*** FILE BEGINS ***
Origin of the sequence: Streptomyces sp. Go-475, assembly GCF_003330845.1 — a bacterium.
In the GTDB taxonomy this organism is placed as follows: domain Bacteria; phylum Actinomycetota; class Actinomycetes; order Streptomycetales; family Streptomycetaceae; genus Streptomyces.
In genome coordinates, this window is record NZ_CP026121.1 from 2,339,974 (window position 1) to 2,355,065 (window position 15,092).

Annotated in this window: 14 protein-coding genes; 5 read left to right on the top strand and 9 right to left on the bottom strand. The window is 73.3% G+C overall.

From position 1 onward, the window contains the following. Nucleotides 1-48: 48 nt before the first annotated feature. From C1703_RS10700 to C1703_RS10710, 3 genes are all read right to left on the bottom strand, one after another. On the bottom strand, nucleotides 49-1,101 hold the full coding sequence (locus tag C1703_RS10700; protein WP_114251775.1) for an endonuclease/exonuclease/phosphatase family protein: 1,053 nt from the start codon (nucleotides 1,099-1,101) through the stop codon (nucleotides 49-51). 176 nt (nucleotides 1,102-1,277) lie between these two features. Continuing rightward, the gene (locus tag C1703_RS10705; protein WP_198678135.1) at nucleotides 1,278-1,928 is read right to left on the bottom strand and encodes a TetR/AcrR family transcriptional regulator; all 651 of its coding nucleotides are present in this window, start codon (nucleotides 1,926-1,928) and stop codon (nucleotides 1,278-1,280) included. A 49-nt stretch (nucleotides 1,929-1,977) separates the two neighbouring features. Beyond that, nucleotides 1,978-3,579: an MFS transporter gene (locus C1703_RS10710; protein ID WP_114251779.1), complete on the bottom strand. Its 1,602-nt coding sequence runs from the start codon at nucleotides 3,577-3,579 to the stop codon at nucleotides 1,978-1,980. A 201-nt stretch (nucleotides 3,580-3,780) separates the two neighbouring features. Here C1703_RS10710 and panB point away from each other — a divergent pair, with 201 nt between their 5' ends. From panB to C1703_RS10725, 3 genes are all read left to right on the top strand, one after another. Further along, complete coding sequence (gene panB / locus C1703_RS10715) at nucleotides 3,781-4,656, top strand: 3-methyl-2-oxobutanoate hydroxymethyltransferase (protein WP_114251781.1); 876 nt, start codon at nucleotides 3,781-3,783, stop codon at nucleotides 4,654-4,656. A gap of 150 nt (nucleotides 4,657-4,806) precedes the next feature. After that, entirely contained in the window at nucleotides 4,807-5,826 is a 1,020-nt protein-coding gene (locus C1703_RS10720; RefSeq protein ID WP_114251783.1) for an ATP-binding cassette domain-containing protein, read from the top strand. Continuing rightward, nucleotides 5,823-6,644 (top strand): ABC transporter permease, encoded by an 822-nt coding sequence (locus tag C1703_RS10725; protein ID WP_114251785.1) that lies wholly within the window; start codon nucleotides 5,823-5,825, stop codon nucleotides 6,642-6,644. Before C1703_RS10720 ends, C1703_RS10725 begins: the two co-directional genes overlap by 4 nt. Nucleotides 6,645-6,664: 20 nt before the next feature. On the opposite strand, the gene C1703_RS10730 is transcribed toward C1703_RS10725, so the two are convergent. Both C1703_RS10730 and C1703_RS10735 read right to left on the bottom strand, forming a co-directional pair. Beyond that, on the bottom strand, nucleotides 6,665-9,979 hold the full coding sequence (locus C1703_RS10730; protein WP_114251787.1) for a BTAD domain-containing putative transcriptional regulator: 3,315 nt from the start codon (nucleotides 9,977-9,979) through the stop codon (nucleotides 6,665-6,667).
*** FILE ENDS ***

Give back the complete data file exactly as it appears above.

Origin of the sequence: Streptomyces sp. Go-475, assembly GCF_003330845.1 — a bacterium.
In the GTDB taxonomy this organism is placed as follows: domain Bacteria; phylum Actinomycetota; class Actinomycetes; order Streptomycetales; family Streptomycetaceae; genus Streptomyces.
In genome coordinates, this window is record NZ_CP026121.1 from 2,339,974 (window position 1) to 2,355,065 (window position 15,092).

Annotated in this window: 14 protein-coding genes; 5 read left to right on the top strand and 9 right to left on the bottom strand. The window is 73.3% G+C overall.

From position 1 onward, the window contains the following. Nucleotides 1-48: 48 nt before the first annotated feature. From C1703_RS10700 to C1703_RS10710, 3 genes are all read right to left on the bottom strand, one after another. On the bottom strand, nucleotides 49-1,101 hold the full coding sequence (locus tag C1703_RS10700; protein WP_114251775.1) for an endonuclease/exonuclease/phosphatase family protein: 1,053 nt from the start codon (nucleotides 1,099-1,101) through the stop codon (nucleotides 49-51). 176 nt (nucleotides 1,102-1,277) lie between these two features. Continuing rightward, the gene (locus tag C1703_RS10705; protein WP_198678135.1) at nucleotides 1,278-1,928 is read right to left on the bottom strand and encodes a TetR/AcrR family transcriptional regulator; all 651 of its coding nucleotides are present in this window, start codon (nucleotides 1,926-1,928) and stop codon (nucleotides 1,278-1,280) included. A 49-nt stretch (nucleotides 1,929-1,977) separates the two neighbouring features. Beyond that, nucleotides 1,978-3,579: an MFS transporter gene (locus C1703_RS10710; protein ID WP_114251779.1), complete on the bottom strand. Its 1,602-nt coding sequence runs from the start codon at nucleotides 3,577-3,579 to the stop codon at nucleotides 1,978-1,980. A 201-nt stretch (nucleotides 3,580-3,780) separates the two neighbouring features. Here C1703_RS10710 and panB point away from each other — a divergent pair, with 201 nt between their 5' ends. From panB to C1703_RS10725, 3 genes are all read left to right on the top strand, one after another. Further along, complete coding sequence (gene panB / locus C1703_RS10715) at nucleotides 3,781-4,656, top strand: 3-methyl-2-oxobutanoate hydroxymethyltransferase (protein WP_114251781.1); 876 nt, start codon at nucleotides 3,781-3,783, stop codon at nucleotides 4,654-4,656. A gap of 150 nt (nucleotides 4,657-4,806) precedes the next feature. After that, entirely contained in the window at nucleotides 4,807-5,826 is a 1,020-nt protein-coding gene (locus C1703_RS10720; RefSeq protein ID WP_114251783.1) for an ATP-binding cassette domain-containing protein, read from the top strand. Continuing rightward, nucleotides 5,823-6,644 (top strand): ABC transporter permease, encoded by an 822-nt coding sequence (locus tag C1703_RS10725; protein ID WP_114251785.1) that lies wholly within the window; start codon nucleotides 5,823-5,825, stop codon nucleotides 6,642-6,644. Before C1703_RS10720 ends, C1703_RS10725 begins: the two co-directional genes overlap by 4 nt. Nucleotides 6,645-6,664: 20 nt before the next feature. On the opposite strand, the gene C1703_RS10730 is transcribed toward C1703_RS10725, so the two are convergent. Both C1703_RS10730 and C1703_RS10735 read right to left on the bottom strand, forming a co-directional pair. Beyond that, on the bottom strand, nucleotides 6,665-9,979 hold the full coding sequence (locus C1703_RS10730; protein WP_114251787.1) for a BTAD domain-containing putative transcriptional regulator: 3,315 nt from the start codon (nucleotides 9,977-9,979) through the stop codon (nucleotides 6,665-6,667).